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Christopher Pike standing and looking out the window of his ship, all pensive and shit Photo: Marni Grossman/Paramount Plus

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After 50 years, Captain Pike got the Star Trek show he deserves

Strange New Worlds makes Christopher Pike a different type of man

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In 1965, television producer Gene Roddenberry presented NBC with “The Cage,” the pilot episode of his space Western, Star Trek. The show starred film actor Jeffrey Hunter as Captain Christopher Pike of the USS Enterprise, a stern starship commander with a chip on his shoulder and a faraway look in his eyes. Flanked by a pointy-eared alien named Spock and a stoic first officer known only as “Number One,” Pike confronts a race of telepathic aliens who can make his darkest thoughts or deepest desires indistinguishable from reality. “The Cage” provides the audience with a shortcut to intimacy with Pike, revealing that his front as the strong, silent type hides a great discomfort and dissatisfaction with himself. It’s a heady and heavy tale, and NBC’s executives were wary of picking up such an “atypical” adventure show as a series, but they were intrigued enough to shell out for a second Star Trek pilot. When Jeffrey Hunter declined to return, Roddenberry decided that, rather than recasting Pike, he would create a new lead character. The less severe Captain James T. Kirk, portrayed by William Shatner, would go on to become one of the most famous fictional characters of the 20th century.

Now, the character who could have remained a curio in the history of Paramount’s crown jewel franchise is instead returning, by popular demand, to the captain’s chair for a new spinoff series, Star Trek: Strange New Worlds. No longer a relic of the 1960s, Christopher Pike has been resurrected as a poster boy for Gene Roddenberry’s idealistic future as we imagine it today, essentially emerging as a totally new character. But this opportunity might never have presented itself if not for one inconvenient fact: Making television is very expensive.

Early in the planning of the first season of Star Trek in March 1966, Gene Roddenberry suspected that a show this technically complicated would be likely to run over budget and behind schedule. To alleviate some of this pressure, he devised a way to reincorporate the first pilot into the ongoing series, essentially as a set of flashbacks. The resulting two-part episode, “The Menagerie,” established that Pike had been captain of the Enterprise before Kirk, and that Mr. Spock — the only character from the first pilot who made it to the series proper — had served under both.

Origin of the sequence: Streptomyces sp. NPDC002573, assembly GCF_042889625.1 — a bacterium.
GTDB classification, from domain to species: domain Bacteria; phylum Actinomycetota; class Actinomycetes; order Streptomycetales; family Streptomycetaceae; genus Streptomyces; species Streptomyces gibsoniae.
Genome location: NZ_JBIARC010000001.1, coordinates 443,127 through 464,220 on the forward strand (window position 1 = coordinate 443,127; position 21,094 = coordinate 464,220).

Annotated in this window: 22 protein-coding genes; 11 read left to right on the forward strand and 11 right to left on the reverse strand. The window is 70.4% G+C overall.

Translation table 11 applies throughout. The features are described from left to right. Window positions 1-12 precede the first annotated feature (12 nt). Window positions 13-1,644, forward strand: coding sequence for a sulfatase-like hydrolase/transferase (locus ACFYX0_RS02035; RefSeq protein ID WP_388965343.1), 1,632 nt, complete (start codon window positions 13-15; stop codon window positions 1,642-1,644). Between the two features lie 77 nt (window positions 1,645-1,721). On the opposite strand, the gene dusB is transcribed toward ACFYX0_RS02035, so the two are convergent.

The original Captain Pike in close-up looking intent Image: Paramount
Close up of Pike at the helm of the Discovery Image: Paramount

Creating “The Menagerie” was a practical decision, allowing the production to squeeze two episodes out of the time and budget of just one, but it gave birth to Star Trek’s mythology, the sense that the Enterprise, its crew, and the galaxy they traveled had a history beyond the events of the show itself. Differences between the sets, props, and costumes in the old footage versus the new became evidence of the passage of time, giving fans license to obsess over the implications of any future aesthetic changes. The juxtaposition of the present of the show and a fully realized vision of its past was Star Trek’s first step from being a television show to being a universe.

Flash forward half a century, and Christopher Pike has become a central figure in that universe. In 2019, Hell on Wheels star Anson Mount took on the role of Captain Pike on Star Trek: Discovery, the flagship of Paramount’s new fleet of big-budget Trek series for streaming services. Like the feature films Star Trek and Star Trek Into Darkness (in which he’s played by Bruce Greenwood), Discovery casts Pike as an older, seasoned commander, a friend and ally to lead character Michael Burnham (Sonequa Martin-Green). Pike’s one-season tenure as a regular cast member on Discovery proved so popular among Trek fans that a spinoff featuring himself and the reimagined Number One (Rebecca Romijn) and Spock (Ethan Peck) became inevitable. After the test balloon of three 15-minute episodes of Short Treks featuring Pike’s Enterprise, Star Trek: Strange New Worlds was officially announced in May 2020.